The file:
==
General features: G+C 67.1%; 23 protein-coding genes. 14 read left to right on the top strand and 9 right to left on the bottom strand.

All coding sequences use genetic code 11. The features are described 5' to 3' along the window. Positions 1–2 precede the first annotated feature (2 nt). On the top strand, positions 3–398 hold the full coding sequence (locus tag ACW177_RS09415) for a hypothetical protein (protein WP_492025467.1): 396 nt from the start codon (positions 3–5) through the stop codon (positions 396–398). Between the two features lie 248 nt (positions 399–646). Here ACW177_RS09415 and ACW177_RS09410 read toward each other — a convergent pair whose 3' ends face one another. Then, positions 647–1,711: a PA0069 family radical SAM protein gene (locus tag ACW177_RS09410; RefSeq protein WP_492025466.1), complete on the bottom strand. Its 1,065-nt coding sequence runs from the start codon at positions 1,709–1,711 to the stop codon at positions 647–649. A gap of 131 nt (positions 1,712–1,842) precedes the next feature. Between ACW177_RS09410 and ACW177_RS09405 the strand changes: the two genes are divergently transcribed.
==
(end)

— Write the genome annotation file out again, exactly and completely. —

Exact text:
General features: G+C 67.1%; 23 protein-coding genes. 14 read left to right on the top strand and 9 right to left on the bottom strand.

All coding sequences use genetic code 11. The features are described 5' to 3' along the window. Positions 1–2 precede the first annotated feature (2 nt). On the top strand, positions 3–398 hold the full coding sequence (locus tag ACW177_RS09415) for a hypothetical protein (protein WP_492025467.1): 396 nt from the start codon (positions 3–5) through the stop codon (positions 396–398). Between the two features lie 248 nt (positions 399–646). Here ACW177_RS09415 and ACW177_RS09410 read toward each other — a convergent pair whose 3' ends face one another. Then, positions 647–1,711: a PA0069 family radical SAM protein gene (locus tag ACW177_RS09410; RefSeq protein WP_492025466.1), complete on the bottom strand. Its 1,065-nt coding sequence runs from the start codon at positions 1,709–1,711 to the stop codon at positions 647–649. A gap of 131 nt (positions 1,712–1,842) precedes the next feature. Between ACW177_RS09410 and ACW177_RS09405 the strand changes: the two genes are divergently transcribed.